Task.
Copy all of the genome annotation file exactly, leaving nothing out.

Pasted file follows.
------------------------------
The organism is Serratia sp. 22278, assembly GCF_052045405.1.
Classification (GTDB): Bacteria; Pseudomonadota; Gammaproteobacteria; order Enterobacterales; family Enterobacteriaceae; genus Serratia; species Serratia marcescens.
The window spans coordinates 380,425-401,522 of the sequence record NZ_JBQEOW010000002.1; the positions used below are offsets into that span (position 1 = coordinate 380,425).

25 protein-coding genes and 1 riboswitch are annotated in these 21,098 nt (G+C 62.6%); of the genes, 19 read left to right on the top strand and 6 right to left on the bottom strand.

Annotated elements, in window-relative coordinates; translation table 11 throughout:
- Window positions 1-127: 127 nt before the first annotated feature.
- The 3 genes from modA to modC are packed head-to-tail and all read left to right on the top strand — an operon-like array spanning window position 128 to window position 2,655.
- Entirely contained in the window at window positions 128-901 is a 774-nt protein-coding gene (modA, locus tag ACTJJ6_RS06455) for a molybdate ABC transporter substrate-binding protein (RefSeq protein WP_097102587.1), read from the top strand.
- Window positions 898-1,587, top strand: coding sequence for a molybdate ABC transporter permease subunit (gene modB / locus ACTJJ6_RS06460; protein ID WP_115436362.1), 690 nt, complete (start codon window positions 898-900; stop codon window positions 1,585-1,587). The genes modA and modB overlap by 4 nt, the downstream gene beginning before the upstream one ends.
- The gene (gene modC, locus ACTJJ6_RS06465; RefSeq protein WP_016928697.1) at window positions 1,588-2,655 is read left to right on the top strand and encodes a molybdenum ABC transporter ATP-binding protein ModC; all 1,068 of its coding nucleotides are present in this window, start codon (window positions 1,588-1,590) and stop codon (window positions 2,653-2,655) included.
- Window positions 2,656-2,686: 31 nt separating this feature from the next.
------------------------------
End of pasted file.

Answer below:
The organism is Serratia sp. 22278, assembly GCF_052045405.1.
Classification (GTDB): Bacteria; Pseudomonadota; Gammaproteobacteria; order Enterobacterales; family Enterobacteriaceae; genus Serratia; species Serratia marcescens.
The window spans coordinates 380,425-401,522 of the sequence record NZ_JBQEOW010000002.1; the positions used below are offsets into that span (position 1 = coordinate 380,425).

25 protein-coding genes and 1 riboswitch are annotated in these 21,098 nt (G+C 62.6%); of the genes, 19 read left to right on the top strand and 6 right to left on the bottom strand.

Annotated elements, in window-relative coordinates; translation table 11 throughout:
- Window positions 1-127: 127 nt before the first annotated feature.
- The 3 genes from modA to modC are packed head-to-tail and all read left to right on the top strand — an operon-like array spanning window position 128 to window position 2,655.
- Entirely contained in the window at window positions 128-901 is a 774-nt protein-coding gene (modA, locus tag ACTJJ6_RS06455) for a molybdate ABC transporter substrate-binding protein (RefSeq protein WP_097102587.1), read from the top strand.
- Window positions 898-1,587, top strand: coding sequence for a molybdate ABC transporter permease subunit (gene modB / locus ACTJJ6_RS06460; protein ID WP_115436362.1), 690 nt, complete (start codon window positions 898-900; stop codon window positions 1,585-1,587). The genes modA and modB overlap by 4 nt, the downstream gene beginning before the upstream one ends.
- The gene (gene modC, locus ACTJJ6_RS06465; RefSeq protein WP_016928697.1) at window positions 1,588-2,655 is read left to right on the top strand and encodes a molybdenum ABC transporter ATP-binding protein ModC; all 1,068 of its coding nucleotides are present in this window, start codon (window positions 1,588-1,590) and stop codon (window positions 2,653-2,655) included.
- Window positions 2,656-2,686: 31 nt separating this feature from the next.